New Economics Papers
on Law and Economics
Issue of 2006‒08‒26
four papers chosen by
Jeong-Joon Lee, Towson University

  1. Is Crime Contagious? By Jens Ludwig; Jeffrey R. Kling
  2. Contractual Tradeoffs and SMEs Choice of Organizational Form, A View from U.S. and French History, 1830-2000 By Naomi R. Lamoreaux; Jean-Laurent Rosenthal
  3. Legal Damages at Uncertain Causation By Urs Schweizer
  4. Quantifying the Benefits of Entry into Local Phone Service, By Nicholas Economides; V. Brian Viard; Katja Seim

  1. By: Jens Ludwig; Jeffrey R. Kling
    Abstract: Understanding whether criminal behavior is “contagious” is important for law enforcement and for policies that affect how people are sorted across social settings. We test the hypothesis that criminal behavior is contagious by using data from the Moving to Opportunity (MTO) randomized housing-mobility experiment to examine the extent to which lower local-area crime rates decrease arrest rates among individuals. Our analysis exploits the fact that the effect of treatment group assignment yields different types of neighborhood changes across the five MTO demonstration sites. We use treatment-site interactions to instrument for measures of neighborhood crime rates, poverty and racial segregation in our analysis of individual arrest outcomes. We are unable to detect evidence in support of the contagion hypothesis. Neighborhood racial segregation appears to be the most important explanation for across-neighborhood variation in arrests for violent crimes in our sample, perhaps because drug market activity is more common in high-minority neighborhoods.
    JEL: H43
    Date: 2006–08
  2. By: Naomi R. Lamoreaux; Jean-Laurent Rosenthal
    Abstract: Today the vast majority of multi-owner firms in the United States are corporations, but that was not the case in the past. Before the advent of the income tax, tort litigation, and significant federal regulation, entrepreneurs more often than not chose to organize as partnerships, a form that economists consider seriously flawed. Why would they make such a terrible mistake? We begin by noting that corporations created new types of contracting problems for businesses at the same time as they solved problems afflicting partnerships. We then model the tradeoffs involved in the choice of corporations versus partnerships and confirm that the model’s assumptions are consistent with U.S. legal rules up through the 1940s. The model implies that partnerships and corporations are complementary organizational forms, and we show that data from the U.S. Census of Manufactures strongly supports that implication. We also verify that the model’s assumptions hold for the broader set of organizational choices available under the French Code de Commerce and use data on multi-owner firms registered in Paris in the 1830s and 1840s to demonstrate the complementary character of the basic forms. Despite much literature emphasizing the fundamentally different environments for business associated with the French and U.S. legal regimes, the basic calculus underpinning the choice of organizational form was the same in both countries.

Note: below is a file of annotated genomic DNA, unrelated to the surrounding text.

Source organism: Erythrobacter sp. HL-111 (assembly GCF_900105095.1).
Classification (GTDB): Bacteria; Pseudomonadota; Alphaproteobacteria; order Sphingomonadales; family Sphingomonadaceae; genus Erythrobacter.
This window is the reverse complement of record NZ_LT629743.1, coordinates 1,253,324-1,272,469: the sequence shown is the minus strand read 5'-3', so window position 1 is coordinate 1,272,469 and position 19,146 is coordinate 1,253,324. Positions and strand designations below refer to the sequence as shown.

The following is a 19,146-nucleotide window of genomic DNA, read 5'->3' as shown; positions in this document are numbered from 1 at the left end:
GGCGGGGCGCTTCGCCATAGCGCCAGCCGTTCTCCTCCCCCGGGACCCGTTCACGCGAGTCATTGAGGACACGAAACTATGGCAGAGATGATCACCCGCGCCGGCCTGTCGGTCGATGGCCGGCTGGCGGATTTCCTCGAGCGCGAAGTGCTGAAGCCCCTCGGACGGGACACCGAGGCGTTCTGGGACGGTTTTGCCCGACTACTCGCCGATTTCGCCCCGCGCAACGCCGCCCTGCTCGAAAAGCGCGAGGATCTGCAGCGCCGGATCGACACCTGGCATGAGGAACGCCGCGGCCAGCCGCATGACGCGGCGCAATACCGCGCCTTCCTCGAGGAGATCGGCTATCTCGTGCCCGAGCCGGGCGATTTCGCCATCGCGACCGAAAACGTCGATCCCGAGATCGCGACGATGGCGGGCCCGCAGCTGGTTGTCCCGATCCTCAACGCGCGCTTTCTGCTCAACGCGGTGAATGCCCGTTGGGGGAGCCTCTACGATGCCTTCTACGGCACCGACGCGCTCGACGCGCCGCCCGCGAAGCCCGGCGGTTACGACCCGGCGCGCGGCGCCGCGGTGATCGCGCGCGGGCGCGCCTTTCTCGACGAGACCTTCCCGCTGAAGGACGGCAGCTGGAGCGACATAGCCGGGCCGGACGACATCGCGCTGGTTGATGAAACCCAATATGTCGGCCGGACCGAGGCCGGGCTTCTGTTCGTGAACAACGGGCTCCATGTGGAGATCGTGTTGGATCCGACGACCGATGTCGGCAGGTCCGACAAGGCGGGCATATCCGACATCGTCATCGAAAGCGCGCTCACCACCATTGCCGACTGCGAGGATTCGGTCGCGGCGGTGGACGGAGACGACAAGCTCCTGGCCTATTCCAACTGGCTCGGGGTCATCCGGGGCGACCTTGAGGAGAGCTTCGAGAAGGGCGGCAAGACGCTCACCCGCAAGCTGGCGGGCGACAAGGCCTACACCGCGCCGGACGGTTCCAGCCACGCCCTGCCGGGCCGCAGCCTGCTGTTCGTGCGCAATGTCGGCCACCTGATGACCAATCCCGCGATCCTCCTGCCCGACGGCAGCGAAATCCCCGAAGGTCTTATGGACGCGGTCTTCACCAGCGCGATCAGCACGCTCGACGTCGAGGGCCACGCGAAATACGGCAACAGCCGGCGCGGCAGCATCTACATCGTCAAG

JEL: D21 D86 K2 K22 L22 N8
    Date: 2006–08
  3. By: Urs Schweizer (Department of Economics, University of Bonn, Adenauerallee 24, 53113 Bonn, Germany.
    Abstract: The legal notion of damages requires to compare the actual value of the creditor’s assets with the hypothetical value that would have prevailed if the debtor had met his obligation. Moreover, values and causation may be uncertain. If nature’s contribution is modelled as a random move then the interaction between debtor and nature can be described in normal form which, in turn, allows to capture causality and legal damages in a consistent way. In practice, such random moves of nature are rarely observable. Yet, statistical inference may reveal sufficient information to test for causation and to estimate legal damages on average over observable events as the present paper will establish.
    Keywords: estimating legal damages, liability for torts, liability for breach of contracts
    JEL: K13 K12 D62
    Date: 2006–08
  4. By: Nicholas Economides (Stern School of Business, NYU); V. Brian Viard (Graduate School of Business, Stanford University); Katja Seim (Stanford University)
    Abstract: See #46
    JEL: D43 K23 L11 L13 L96
    Date: 2005–11

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